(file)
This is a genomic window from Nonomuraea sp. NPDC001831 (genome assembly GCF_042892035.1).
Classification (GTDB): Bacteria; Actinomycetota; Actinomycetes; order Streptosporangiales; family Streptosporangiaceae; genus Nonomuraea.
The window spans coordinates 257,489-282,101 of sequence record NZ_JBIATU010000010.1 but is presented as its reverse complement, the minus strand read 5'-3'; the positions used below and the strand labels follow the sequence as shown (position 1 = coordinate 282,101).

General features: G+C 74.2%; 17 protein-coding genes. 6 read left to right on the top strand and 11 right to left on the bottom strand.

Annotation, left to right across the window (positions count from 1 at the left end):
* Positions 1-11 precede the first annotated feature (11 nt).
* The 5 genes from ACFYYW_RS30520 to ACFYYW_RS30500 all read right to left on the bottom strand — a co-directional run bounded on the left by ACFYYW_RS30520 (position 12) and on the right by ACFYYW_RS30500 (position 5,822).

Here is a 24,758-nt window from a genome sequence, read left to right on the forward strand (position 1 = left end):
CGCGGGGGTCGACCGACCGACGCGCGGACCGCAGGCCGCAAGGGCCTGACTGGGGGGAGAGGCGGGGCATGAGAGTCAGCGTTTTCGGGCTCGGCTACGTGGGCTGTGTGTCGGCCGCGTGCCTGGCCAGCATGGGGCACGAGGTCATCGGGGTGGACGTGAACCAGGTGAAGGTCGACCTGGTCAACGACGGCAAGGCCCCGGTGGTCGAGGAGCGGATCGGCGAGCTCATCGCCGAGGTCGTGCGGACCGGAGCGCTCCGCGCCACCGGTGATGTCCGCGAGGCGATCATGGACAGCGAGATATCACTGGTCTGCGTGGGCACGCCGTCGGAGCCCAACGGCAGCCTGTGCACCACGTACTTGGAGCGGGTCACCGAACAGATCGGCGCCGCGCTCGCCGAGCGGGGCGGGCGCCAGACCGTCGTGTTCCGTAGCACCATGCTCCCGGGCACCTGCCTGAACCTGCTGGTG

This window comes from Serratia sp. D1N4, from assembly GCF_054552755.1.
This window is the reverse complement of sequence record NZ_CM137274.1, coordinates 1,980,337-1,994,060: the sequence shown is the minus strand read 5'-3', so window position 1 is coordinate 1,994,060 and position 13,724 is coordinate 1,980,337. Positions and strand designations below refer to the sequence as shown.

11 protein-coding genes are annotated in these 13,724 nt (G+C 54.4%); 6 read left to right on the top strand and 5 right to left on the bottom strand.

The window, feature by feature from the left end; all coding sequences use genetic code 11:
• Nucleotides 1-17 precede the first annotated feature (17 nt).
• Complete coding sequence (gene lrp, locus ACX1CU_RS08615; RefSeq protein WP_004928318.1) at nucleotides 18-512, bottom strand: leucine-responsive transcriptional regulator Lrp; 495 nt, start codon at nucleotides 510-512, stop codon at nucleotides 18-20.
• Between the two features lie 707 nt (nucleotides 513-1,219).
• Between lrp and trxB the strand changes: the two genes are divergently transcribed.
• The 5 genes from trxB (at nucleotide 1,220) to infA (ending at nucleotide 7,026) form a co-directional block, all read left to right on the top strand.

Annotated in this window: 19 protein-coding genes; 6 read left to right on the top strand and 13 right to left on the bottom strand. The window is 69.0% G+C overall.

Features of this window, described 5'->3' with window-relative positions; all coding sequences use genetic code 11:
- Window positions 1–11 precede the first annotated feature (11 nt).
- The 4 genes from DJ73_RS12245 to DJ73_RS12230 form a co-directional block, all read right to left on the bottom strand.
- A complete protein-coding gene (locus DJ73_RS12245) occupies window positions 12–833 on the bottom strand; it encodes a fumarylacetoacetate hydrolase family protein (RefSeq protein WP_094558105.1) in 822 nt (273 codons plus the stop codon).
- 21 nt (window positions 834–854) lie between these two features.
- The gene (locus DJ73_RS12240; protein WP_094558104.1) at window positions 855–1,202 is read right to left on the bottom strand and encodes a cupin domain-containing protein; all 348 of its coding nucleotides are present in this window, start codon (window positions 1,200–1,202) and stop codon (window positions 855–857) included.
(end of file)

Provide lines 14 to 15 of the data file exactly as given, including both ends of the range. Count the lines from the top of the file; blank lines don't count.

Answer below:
• Nucleotides 1-17 precede the first annotated feature (17 nt).
• Complete coding sequence (gene lrp, locus ACX1CU_RS08615; RefSeq protein WP_004928318.1) at nucleotides 18-512, bottom strand: leucine-responsive transcriptional regulator Lrp; 495 nt, start codon at nucleotides 510-512, stop codon at nucleotides 18-20.